The effect of casting motion to mobilize stiffness on proximal interphalangeal joint motion and stiffness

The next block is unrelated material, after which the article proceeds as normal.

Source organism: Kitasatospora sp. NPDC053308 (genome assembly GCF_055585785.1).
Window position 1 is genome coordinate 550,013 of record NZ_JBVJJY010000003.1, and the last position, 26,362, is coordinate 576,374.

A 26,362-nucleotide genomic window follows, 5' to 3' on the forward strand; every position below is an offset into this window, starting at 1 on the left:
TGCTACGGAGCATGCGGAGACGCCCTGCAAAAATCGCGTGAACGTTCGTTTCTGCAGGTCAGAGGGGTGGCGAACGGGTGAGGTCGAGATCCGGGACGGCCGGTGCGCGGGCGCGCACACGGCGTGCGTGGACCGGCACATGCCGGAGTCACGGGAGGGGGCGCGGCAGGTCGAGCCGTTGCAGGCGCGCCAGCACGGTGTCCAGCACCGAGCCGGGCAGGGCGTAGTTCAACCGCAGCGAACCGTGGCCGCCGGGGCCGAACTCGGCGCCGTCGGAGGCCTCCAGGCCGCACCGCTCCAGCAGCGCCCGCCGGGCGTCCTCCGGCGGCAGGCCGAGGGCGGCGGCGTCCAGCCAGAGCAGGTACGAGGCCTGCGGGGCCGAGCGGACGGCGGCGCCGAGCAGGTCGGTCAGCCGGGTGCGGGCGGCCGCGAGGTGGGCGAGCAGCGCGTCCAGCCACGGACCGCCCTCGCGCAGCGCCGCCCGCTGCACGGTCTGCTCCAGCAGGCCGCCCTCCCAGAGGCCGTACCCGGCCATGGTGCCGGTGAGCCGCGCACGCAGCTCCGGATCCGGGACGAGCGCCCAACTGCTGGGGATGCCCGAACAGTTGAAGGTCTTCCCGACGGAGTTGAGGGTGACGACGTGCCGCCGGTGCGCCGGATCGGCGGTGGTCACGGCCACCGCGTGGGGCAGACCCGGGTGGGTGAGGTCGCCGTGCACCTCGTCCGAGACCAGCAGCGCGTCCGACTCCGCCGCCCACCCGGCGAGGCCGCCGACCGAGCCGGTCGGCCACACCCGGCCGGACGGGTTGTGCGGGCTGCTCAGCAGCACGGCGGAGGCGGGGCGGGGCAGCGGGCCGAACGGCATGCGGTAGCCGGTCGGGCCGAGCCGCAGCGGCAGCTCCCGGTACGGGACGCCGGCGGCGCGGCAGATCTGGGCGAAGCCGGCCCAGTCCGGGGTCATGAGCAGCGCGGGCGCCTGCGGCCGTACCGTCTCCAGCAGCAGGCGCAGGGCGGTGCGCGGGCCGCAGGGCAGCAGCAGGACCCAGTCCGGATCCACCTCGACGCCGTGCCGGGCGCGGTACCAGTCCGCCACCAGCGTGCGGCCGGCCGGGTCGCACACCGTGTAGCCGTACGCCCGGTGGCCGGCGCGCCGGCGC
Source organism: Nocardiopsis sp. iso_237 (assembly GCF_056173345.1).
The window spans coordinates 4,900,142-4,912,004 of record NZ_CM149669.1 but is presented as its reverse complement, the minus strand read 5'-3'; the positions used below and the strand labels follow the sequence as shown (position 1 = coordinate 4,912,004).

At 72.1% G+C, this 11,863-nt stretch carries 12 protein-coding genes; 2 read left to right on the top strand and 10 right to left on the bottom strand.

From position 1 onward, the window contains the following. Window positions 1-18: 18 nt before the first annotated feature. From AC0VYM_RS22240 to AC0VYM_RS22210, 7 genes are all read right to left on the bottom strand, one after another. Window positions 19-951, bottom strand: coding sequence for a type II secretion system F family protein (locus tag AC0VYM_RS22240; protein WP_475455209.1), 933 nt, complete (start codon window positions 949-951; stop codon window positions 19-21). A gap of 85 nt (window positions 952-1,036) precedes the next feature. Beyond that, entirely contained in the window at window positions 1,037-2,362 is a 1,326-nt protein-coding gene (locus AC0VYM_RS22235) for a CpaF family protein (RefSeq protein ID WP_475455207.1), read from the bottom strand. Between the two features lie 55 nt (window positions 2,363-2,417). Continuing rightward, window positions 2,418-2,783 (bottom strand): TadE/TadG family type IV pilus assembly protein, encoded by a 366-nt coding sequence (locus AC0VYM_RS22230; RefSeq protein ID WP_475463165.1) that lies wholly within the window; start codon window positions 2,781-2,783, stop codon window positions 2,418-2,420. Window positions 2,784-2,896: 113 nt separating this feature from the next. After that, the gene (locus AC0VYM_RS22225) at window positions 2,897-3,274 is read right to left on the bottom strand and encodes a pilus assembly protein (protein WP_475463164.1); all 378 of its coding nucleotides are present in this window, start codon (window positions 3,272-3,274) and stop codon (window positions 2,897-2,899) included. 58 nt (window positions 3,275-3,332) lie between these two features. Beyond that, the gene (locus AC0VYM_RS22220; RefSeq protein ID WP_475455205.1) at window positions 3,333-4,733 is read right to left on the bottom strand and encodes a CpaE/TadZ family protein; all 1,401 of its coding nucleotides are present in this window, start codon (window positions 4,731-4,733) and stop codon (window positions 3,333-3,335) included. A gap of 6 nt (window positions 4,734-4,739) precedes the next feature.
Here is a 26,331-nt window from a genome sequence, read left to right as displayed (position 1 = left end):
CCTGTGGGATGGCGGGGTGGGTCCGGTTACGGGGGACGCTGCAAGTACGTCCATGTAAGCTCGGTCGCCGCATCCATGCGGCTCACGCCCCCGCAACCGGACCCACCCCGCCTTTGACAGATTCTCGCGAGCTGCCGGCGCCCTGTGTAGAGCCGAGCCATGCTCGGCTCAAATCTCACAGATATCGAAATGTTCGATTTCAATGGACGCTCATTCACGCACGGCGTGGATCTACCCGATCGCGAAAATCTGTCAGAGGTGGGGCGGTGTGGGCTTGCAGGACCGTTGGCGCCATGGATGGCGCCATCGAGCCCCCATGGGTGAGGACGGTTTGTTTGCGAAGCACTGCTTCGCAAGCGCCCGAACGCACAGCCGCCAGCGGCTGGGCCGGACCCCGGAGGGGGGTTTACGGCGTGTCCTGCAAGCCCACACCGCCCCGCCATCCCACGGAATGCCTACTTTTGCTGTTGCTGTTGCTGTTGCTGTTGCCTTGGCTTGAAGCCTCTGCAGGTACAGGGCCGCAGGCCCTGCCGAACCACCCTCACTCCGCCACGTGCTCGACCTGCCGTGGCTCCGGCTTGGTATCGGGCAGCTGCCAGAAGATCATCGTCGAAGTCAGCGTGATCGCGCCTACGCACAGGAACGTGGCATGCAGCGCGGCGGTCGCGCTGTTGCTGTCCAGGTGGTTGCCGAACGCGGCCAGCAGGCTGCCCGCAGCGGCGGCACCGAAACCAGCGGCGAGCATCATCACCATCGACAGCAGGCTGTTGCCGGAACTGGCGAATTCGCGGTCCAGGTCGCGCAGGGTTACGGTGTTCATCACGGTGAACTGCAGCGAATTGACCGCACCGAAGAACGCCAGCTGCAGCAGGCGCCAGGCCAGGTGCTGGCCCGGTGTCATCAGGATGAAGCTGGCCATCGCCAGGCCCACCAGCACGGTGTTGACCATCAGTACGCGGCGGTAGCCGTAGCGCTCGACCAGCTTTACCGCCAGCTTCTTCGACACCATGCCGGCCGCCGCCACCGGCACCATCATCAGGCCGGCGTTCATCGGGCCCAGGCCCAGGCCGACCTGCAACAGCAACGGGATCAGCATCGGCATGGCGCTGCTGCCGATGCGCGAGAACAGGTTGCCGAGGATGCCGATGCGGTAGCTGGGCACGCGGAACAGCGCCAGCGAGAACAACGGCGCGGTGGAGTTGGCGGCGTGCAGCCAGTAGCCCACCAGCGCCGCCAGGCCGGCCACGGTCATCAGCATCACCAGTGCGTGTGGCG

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This case study aims to determine the efficacy of casting motion to mobilize stiffness to improve proximal interphalangeal joint stiffness and motion. The participant used in the study had suffered lacerations to tendon, ligament, volar capsule and the digital nerve in three fingers and presented three months after his injury with severe restrictions in active and passive joint motion, joint stiffness and an intrinsic dominant movement pattern. Baseline measurements of active motion, torque range of motion and speed of manipulation using the Minnesota Manual Dexterity Test were completed for two weeks preceding the treatment. The treatment of casting motion to mobilize stiffness was then carried out over a six week period, whereby the participant was placed in a plaster of paris cast which immobilised his wrist and metacarpophalangeal joints. Active motion of the interphalangeal joints was encouraged during daily functional tasks. Baseline measurements were repeated at the completion of the treatment period and two tailed t-tests showed that there was a statistically significant improvement in either active flexion or extension at two of the three joints (p < 0.05). Visual inspection of the torque angle curve generated from the torque range of motion data indicated an increase in passive flexion at all of the fingers and a reduction in stiffness at two of the three joints. The results suggest that this technique is effective in improving motion and stiffness and warrants further investigation.